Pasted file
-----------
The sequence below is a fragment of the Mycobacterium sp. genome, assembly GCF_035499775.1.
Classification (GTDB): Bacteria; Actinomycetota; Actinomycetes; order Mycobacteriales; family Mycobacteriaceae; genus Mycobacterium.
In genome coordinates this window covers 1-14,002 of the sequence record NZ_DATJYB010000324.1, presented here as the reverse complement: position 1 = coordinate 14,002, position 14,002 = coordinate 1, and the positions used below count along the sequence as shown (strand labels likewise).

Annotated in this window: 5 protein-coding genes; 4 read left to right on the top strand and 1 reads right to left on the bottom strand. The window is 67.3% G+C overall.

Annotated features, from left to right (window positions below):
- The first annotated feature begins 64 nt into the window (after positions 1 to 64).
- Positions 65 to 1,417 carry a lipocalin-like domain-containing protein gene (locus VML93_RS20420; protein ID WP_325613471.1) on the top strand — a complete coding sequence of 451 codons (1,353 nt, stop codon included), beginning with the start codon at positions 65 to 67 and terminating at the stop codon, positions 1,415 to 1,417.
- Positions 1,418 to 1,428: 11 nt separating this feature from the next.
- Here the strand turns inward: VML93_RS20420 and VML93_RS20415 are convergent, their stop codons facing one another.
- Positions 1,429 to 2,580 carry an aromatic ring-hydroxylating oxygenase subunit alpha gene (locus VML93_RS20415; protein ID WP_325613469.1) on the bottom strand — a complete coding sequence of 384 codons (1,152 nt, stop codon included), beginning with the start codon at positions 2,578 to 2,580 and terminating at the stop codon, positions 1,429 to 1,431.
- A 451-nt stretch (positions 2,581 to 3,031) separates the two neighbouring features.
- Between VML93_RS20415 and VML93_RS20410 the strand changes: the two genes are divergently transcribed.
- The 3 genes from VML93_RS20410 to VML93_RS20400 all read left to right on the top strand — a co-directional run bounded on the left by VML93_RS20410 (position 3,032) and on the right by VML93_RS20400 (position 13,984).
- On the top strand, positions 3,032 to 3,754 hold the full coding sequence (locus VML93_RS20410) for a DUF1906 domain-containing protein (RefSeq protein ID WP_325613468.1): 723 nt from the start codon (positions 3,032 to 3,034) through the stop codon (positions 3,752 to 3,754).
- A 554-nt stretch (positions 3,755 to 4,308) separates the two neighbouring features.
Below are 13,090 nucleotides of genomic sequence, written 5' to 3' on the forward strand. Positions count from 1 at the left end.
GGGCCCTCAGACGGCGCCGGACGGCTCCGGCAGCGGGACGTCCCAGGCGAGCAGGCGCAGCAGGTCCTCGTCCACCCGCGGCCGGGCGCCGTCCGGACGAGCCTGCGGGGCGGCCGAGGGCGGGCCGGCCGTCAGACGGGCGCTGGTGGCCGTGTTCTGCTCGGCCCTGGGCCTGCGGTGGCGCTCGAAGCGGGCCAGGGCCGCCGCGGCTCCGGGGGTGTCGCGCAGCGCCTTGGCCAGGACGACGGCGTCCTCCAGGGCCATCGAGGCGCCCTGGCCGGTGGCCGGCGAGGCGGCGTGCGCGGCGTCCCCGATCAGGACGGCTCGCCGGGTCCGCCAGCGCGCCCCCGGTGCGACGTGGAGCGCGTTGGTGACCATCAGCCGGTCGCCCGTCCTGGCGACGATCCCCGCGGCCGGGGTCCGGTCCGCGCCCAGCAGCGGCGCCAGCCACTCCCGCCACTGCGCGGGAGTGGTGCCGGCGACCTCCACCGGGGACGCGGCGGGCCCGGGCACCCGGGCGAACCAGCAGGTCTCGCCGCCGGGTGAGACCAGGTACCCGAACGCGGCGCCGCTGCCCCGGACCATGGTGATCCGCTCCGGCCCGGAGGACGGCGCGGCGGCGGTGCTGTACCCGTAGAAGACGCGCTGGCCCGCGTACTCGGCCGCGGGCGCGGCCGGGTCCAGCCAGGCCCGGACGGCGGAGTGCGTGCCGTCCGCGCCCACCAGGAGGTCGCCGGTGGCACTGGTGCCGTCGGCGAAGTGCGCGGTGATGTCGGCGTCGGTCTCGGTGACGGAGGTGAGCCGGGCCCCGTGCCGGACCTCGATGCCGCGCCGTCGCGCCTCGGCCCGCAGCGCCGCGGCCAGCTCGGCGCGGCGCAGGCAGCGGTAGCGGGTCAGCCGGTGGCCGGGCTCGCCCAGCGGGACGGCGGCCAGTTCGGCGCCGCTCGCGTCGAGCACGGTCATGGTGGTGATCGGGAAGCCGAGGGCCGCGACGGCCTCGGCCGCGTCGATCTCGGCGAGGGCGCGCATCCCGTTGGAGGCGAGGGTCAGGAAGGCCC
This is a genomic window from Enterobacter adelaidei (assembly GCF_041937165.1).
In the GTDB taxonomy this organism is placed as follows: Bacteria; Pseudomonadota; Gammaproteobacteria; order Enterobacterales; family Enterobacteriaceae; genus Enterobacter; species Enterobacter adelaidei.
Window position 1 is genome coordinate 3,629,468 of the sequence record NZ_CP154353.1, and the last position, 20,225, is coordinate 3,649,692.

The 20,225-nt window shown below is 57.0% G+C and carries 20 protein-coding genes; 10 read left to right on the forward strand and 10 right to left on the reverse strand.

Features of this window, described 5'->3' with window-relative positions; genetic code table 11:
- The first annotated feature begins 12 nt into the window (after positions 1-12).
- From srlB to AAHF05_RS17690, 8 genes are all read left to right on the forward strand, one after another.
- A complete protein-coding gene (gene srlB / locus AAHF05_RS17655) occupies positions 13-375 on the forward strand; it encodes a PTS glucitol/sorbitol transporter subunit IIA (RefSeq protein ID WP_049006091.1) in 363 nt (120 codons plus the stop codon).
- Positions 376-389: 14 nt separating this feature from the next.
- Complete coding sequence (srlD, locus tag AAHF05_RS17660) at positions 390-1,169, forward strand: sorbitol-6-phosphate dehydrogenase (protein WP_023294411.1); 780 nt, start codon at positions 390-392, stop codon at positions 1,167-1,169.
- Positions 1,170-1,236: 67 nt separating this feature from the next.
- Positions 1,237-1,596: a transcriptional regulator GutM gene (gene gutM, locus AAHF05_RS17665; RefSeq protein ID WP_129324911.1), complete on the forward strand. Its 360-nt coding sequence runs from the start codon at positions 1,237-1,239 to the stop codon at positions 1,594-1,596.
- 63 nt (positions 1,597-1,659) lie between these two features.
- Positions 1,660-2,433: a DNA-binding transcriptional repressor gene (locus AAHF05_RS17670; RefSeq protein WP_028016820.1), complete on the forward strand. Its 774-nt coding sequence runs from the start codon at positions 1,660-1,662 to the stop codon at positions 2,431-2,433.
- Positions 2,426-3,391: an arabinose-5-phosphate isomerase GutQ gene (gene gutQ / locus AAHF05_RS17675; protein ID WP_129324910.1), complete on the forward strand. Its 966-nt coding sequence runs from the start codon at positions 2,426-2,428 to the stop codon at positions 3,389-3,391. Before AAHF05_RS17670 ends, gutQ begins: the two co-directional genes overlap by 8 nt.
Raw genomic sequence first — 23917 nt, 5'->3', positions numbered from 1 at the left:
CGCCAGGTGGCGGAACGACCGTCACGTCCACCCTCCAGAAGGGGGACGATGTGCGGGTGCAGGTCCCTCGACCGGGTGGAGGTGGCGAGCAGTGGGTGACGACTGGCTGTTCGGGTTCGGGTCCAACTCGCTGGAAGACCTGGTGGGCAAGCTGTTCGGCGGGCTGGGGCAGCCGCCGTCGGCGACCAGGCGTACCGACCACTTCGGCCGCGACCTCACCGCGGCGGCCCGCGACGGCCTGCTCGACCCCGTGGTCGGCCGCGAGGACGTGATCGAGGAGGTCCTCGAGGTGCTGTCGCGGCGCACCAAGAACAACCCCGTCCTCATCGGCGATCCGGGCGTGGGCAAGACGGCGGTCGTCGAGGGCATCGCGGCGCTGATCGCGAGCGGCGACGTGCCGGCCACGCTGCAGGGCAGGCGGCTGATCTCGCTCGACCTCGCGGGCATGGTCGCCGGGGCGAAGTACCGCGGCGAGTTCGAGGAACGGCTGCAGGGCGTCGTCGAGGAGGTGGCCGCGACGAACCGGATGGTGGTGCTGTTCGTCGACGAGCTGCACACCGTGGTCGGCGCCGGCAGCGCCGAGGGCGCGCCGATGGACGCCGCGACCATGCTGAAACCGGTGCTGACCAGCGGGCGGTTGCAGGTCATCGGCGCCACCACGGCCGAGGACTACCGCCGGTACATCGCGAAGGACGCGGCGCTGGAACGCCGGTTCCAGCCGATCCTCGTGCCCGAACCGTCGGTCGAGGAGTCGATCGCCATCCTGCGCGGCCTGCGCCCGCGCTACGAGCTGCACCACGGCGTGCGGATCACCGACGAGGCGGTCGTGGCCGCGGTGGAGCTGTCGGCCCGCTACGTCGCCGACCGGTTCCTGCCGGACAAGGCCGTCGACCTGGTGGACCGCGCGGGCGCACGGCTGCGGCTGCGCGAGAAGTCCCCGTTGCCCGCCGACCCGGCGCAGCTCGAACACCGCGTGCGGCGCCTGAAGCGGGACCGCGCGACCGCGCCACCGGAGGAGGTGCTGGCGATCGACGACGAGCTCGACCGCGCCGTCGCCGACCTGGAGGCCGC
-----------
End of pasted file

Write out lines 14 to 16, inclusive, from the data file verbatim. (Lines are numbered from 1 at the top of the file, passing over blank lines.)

- On the top strand, positions 3,032 to 3,754 hold the full coding sequence (locus VML93_RS20410) for a DUF1906 domain-containing protein (RefSeq protein ID WP_325613468.1): 723 nt from the start codon (positions 3,032 to 3,034) through the stop codon (positions 3,752 to 3,754).
- A 554-nt stretch (positions 3,755 to 4,308) separates the two neighbouring features.
Below are 13,090 nucleotides of genomic sequence, written 5' to 3' on the forward strand. Positions count from 1 at the left end.